Duties of Children
William Ellery Channing

Discourse delivered to the Religious Society in Federal Street, Boston.

EPHESIANS vi. 1, 2: "Children, obey your parents in the Lord: for this is right. Honor thy father and thy mother, which is the first commandment with promise."

      FROM these words I propose to point out the duties of children to their parents. My young friends, let me ask your serious attention. I wish to explain to you the honor and obedience which you are required to render your parents; and to impress you with the importance, excellence, and happiness of this temper and conduct.
      It will be observed, in the progress of this discourse, that I have chiefly in view the youngest part of my hearers but I would not on this account be supposed to intimate that those who have reached more advanced periods of life are exempted from the obligation of honoring their parents. However old we may be, we should never forget that tenderness which watched over our infancy, which listened to our cries before we could articulate our wants, and was never weary with ministering to our comfort and enjoyments. There is scarcely any thing more interesting than to see the man retaining the respect and gratitude which belong to the child, than to see persons, who have come forward into life, remembering with affection the laboring by their kind and respectful attention to cheer the declining years. and support the trembling infirmities, of those whose best days were spent in solicitude and exertion for their happiness and improvement. He who suffers any objects or pursuits to shut out a parent from his heart, who becomes so weaned from the breast which nourished and the arms which cherished him, as coldly to forsake a parent's dwelling and neglect a parent's comfort, not only renounces the dictates of religion and morality, but deserves to be cast out from society as a stranger to the common sensibilities of human nature.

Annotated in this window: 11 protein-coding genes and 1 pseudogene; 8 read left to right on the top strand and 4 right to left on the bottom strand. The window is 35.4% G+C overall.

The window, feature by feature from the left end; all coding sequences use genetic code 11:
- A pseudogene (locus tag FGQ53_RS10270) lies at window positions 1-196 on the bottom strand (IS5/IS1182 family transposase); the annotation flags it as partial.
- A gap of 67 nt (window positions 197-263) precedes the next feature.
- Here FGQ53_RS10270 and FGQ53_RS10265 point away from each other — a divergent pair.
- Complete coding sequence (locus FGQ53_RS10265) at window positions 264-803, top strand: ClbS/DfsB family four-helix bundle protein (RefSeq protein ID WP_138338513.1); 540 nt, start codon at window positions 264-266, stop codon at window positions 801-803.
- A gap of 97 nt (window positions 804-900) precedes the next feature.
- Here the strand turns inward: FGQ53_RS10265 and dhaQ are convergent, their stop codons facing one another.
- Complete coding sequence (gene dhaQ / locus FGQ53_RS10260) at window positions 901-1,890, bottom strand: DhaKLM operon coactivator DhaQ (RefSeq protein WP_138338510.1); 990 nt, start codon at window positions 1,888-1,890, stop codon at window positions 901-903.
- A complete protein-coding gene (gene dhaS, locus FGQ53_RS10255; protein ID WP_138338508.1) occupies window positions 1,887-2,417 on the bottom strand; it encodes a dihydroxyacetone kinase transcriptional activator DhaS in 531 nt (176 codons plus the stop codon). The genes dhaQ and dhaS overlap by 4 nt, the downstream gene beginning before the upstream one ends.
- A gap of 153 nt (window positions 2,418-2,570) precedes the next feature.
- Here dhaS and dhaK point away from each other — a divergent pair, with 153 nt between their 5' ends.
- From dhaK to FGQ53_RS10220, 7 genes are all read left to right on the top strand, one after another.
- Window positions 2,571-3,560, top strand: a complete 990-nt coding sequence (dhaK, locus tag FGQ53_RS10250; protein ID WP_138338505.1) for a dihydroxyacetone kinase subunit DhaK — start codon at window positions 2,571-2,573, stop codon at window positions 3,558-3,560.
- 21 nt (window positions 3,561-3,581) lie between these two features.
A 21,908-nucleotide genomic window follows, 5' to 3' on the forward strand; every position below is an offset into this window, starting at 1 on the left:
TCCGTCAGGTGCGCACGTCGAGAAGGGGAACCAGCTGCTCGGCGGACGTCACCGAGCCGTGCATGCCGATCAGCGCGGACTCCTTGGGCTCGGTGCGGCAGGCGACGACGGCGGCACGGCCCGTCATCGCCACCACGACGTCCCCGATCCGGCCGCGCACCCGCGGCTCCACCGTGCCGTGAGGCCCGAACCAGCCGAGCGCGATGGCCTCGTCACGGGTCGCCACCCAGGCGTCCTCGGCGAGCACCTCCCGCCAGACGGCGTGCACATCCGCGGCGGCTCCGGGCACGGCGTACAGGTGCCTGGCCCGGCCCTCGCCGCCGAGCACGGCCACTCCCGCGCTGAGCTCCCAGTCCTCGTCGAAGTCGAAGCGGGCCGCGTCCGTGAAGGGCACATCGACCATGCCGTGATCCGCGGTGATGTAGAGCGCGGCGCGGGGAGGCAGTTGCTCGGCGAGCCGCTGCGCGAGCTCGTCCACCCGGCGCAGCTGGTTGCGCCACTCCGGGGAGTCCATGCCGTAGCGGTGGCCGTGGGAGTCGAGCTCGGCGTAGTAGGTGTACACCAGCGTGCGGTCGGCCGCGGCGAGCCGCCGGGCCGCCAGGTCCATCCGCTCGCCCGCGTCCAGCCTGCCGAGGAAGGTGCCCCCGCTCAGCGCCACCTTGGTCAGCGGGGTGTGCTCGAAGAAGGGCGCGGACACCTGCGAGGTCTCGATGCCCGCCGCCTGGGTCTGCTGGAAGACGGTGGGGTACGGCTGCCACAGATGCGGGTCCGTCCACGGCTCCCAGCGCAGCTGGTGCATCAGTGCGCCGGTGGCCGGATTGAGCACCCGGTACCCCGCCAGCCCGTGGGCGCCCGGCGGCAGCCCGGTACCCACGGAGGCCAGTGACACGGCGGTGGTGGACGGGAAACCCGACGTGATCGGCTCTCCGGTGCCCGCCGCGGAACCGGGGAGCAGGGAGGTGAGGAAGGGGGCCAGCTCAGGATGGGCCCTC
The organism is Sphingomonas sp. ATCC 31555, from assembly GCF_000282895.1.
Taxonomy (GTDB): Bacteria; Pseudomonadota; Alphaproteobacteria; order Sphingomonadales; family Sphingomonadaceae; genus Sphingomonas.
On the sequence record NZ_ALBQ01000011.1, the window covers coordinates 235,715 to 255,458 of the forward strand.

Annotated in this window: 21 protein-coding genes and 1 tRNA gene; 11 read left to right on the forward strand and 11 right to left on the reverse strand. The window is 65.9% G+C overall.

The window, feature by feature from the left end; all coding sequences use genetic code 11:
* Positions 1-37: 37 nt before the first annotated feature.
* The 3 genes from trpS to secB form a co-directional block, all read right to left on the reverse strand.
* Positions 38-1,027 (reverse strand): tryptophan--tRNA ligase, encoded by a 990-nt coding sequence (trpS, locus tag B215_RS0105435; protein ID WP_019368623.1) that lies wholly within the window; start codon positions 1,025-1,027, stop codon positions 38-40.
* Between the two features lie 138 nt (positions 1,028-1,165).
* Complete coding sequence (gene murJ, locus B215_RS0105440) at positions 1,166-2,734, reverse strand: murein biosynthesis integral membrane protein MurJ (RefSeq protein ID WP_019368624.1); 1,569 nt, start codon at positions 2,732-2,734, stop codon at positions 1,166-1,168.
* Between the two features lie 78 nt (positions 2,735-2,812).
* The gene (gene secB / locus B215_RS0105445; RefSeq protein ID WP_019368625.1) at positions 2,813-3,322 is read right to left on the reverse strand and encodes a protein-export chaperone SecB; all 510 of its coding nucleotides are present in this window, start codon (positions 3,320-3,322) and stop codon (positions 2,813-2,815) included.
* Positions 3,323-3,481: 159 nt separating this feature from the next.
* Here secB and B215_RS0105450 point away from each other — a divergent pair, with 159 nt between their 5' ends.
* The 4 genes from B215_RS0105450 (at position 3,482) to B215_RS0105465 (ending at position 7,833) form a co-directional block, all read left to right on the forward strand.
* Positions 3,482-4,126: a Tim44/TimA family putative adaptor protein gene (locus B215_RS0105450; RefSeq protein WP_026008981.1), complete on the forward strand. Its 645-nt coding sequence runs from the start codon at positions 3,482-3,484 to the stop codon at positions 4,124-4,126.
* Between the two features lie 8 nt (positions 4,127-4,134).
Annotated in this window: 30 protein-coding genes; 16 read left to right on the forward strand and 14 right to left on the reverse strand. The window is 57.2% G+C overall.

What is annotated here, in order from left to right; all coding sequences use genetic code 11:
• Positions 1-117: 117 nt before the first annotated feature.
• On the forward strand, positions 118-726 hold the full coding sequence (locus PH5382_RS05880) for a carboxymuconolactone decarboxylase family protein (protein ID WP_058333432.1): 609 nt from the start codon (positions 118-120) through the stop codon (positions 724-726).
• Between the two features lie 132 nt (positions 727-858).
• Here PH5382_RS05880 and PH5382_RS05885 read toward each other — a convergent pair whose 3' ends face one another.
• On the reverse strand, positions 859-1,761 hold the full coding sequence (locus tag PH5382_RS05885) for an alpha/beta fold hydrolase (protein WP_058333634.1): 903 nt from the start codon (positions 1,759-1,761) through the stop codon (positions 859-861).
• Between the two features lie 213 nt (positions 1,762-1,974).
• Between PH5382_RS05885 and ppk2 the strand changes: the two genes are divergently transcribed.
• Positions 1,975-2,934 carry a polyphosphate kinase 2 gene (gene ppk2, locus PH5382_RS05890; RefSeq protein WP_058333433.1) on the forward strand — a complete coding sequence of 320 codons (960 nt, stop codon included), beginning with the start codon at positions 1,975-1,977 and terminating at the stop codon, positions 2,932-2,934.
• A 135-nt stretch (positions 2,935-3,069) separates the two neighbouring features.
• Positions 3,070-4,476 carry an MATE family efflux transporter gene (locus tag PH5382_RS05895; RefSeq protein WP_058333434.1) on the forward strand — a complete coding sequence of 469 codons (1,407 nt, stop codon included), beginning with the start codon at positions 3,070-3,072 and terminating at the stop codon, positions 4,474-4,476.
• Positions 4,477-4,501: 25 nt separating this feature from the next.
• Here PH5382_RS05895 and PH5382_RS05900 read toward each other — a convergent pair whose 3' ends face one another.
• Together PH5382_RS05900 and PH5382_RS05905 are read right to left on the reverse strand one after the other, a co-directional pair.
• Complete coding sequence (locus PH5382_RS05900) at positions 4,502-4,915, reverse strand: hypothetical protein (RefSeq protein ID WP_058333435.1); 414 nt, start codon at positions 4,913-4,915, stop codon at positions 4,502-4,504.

In the observations I am now to make, all who have parents should feel an interest, for some remarks will apply to all. But I shall principally confine myself to those who are so young as to depend on the care and to live under the eye of their parents; who surround a parent's table, dwell beneath a parent's roof, and hear continually a parent's voice. To such the text addresses it self, "Honor and obey your father and mother."
      I shall now attempt to explain and enforce what is here required of you.
      First, You are required to view and treat your parents with respect. Your tender, inexperienced age requires that you think of yourselves with humility and conduct yourselves with modesty; that you respect the superior age and wisdom and improvements of your parents, and observe towards them a submissive deportment. Nothing is more unbecoming in you nothing will render you more unpleasant in the eyes of others, than forward or contemptuous conduct towards your parents. There are children -- and I wish I could sav there are only a few -- who speak to their parents with rudeness grow sullen at their rebukes, behave in their presence as if they deserved no attention, hear them speak without noticing them and rather ridicule than honor them. There are many children at the present day who think more highly of themselves than of their elders; who think that their own wishes are first to be gratified who abuse the condescension and kindness of their parents and treat them as servants rather than superiors.